Do you absolutely ‘need’ to be certified to do ergonomic assessments in the office? This is a question that I got a couple of weeks ago from one of the readers to the blog. This is interesting because there is a difference between getting ‘trained’ and ‘being certified’, at least on the professional side. I’ll get into exactly what this means below.
Let’s start from the beginning. Technically to be considered a ‘full’ ergonomist you will need to be certified by some sort of Board that is associated with the International Ergonomics Association, which is considered to be the gold standard. Certifying bodies include the Board of Certification in Professional Ergonomists (BCPE) and the Canadian College for the Certification of Professional Ergonomists (CCPE). Personally I am certified through the BCPE. When people ask about certification its key to know whether or not you could ‘qualify’ in the first place – that being if you have the educational and work experience background that would allow you to apply.
When I applied to become certified through the BCPE there was a two step process. For those who just qualify for the education (not yet the work experience or work products) there is an exam to test your knowledge and if you pass that you would qualify for the Associate Ergonomics Professional (AEP). After submitting some examples of my work products and putting ‘in’ 3 years of professional experience I was eligible to write my full Certified Professional Ergonomist designation exam. In my opinion each exam was very rigorous – but it’s not just me who thinks that. From talking with other BCPE certified ergonomists almost most agree. There’s a high fail rate to boot too.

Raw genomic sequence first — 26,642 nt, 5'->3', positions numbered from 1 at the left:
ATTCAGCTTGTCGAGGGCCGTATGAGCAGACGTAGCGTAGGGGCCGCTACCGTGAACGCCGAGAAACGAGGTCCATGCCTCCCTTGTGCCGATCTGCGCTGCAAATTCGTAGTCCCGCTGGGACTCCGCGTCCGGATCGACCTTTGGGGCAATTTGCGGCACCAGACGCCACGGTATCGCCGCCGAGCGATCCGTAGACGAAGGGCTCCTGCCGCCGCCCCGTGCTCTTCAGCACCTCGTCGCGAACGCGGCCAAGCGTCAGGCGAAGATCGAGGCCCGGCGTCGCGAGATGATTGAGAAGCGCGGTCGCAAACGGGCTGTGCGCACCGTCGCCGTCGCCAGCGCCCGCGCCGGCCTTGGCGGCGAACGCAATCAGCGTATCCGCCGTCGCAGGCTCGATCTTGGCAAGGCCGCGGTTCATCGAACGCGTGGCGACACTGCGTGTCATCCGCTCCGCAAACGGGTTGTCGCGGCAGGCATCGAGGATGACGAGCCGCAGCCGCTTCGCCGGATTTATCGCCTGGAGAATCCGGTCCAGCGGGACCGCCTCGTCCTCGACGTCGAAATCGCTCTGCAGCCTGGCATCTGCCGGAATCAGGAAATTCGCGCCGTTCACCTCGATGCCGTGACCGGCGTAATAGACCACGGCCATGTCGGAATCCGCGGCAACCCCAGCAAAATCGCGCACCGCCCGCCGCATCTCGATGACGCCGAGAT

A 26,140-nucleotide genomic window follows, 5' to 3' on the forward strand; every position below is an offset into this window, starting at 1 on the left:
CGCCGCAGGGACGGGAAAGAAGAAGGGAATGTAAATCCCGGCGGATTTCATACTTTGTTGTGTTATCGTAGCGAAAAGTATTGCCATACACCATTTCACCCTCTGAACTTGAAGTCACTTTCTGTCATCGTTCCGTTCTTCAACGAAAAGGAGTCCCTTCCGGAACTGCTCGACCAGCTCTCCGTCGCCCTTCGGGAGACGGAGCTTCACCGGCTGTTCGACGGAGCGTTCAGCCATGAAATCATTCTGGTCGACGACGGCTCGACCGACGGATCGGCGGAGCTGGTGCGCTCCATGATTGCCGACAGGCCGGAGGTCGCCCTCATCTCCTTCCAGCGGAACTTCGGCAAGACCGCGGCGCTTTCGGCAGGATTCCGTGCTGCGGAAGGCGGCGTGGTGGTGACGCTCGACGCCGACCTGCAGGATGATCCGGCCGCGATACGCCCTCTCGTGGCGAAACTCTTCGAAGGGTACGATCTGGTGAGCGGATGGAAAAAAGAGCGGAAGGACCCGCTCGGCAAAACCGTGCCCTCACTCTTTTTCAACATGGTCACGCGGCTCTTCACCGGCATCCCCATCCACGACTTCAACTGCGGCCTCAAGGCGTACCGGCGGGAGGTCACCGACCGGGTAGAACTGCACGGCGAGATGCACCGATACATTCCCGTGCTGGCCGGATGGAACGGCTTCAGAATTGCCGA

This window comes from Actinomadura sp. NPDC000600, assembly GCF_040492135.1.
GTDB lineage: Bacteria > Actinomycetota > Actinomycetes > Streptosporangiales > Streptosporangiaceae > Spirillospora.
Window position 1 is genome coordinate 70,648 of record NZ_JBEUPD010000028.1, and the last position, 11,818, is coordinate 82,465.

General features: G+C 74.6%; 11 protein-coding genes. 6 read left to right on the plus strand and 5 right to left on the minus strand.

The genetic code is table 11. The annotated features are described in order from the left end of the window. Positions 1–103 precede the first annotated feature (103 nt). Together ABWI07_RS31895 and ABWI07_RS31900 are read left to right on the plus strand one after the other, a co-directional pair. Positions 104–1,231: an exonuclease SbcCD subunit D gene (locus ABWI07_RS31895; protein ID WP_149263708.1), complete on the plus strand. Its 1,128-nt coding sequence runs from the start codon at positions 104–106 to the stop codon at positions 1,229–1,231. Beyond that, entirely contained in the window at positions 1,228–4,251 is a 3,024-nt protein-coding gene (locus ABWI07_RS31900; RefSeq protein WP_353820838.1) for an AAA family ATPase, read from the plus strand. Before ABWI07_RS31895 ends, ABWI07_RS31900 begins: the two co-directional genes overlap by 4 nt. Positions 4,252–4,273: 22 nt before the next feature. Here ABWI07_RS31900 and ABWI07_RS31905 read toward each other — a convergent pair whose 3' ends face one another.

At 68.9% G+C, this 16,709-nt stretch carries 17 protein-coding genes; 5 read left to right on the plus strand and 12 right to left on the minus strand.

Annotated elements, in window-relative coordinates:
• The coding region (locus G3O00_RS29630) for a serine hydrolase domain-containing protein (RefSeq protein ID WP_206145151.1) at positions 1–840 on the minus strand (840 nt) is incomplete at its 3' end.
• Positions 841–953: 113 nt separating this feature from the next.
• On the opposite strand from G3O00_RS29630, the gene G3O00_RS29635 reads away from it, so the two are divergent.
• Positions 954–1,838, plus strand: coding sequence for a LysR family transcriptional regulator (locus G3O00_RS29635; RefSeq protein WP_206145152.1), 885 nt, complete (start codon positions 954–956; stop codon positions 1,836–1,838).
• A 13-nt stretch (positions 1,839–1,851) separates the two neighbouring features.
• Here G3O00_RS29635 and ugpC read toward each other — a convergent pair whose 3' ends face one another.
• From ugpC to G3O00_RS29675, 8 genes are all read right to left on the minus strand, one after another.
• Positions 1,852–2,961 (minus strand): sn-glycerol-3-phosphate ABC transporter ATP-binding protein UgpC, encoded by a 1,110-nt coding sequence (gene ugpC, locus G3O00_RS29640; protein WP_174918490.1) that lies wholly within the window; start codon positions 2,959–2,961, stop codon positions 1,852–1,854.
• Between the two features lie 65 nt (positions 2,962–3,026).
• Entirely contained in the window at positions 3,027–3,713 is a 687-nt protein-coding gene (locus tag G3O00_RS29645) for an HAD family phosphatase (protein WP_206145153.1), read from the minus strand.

If you have the experience and the education, you should definitely pursue becoming Board Certified in ergonomics. It’s the gold standard. It gives you an incredible knowledge base that you can add a lot of value to any employer that you work with.
There are many companies that offer some sort of certification in doing ergonomic assessments. These are called private label courses. These exist because there is a need. I believe only a few years ago the BCPE used to offer certification in just office ergonomics, or maybe it was just doing ergonomics assessments in general. When I was researching for this blog post I noticed that the BCPE no longer offers this accreditation but I’m not sure the reason why. So what this means is that people still wanting to be trained on how to do assessments in the office need to go somewhere or find a company who will assist. Although office assessments can seem to be very straightforward some assessments will lead to confusing cascades of doom (I kid you not), which more training can definitely assist with. In many cases completion of a training program does give attendees continuing education credits (CEUs) too.